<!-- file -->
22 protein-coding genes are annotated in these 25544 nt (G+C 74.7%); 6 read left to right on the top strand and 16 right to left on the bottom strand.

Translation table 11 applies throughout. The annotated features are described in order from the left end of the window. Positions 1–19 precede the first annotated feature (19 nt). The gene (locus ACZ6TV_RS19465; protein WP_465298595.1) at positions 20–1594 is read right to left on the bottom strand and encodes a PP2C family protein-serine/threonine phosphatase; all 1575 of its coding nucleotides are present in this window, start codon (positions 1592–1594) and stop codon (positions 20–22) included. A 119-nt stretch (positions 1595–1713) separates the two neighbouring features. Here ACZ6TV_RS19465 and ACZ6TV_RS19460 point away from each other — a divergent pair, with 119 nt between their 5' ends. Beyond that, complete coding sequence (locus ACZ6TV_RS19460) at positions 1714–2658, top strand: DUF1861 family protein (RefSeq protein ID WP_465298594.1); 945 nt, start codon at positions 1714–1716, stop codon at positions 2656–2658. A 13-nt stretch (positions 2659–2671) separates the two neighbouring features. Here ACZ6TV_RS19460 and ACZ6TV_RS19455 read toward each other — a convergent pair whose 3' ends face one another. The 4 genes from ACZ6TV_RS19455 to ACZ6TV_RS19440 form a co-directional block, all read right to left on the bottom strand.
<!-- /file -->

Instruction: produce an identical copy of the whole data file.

22 protein-coding genes are annotated in these 25544 nt (G+C 74.7%); 6 read left to right on the top strand and 16 right to left on the bottom strand.

Translation table 11 applies throughout. The annotated features are described in order from the left end of the window. Positions 1–19 precede the first annotated feature (19 nt). The gene (locus ACZ6TV_RS19465; protein WP_465298595.1) at positions 20–1594 is read right to left on the bottom strand and encodes a PP2C family protein-serine/threonine phosphatase; all 1575 of its coding nucleotides are present in this window, start codon (positions 1592–1594) and stop codon (positions 20–22) included. A 119-nt stretch (positions 1595–1713) separates the two neighbouring features. Here ACZ6TV_RS19465 and ACZ6TV_RS19460 point away from each other — a divergent pair, with 119 nt between their 5' ends. Beyond that, complete coding sequence (locus ACZ6TV_RS19460) at positions 1714–2658, top strand: DUF1861 family protein (RefSeq protein ID WP_465298594.1); 945 nt, start codon at positions 1714–1716, stop codon at positions 2656–2658. A 13-nt stretch (positions 2659–2671) separates the two neighbouring features. Here ACZ6TV_RS19460 and ACZ6TV_RS19455 read toward each other — a convergent pair whose 3' ends face one another. The 4 genes from ACZ6TV_RS19455 to ACZ6TV_RS19440 form a co-directional block, all read right to left on the bottom strand.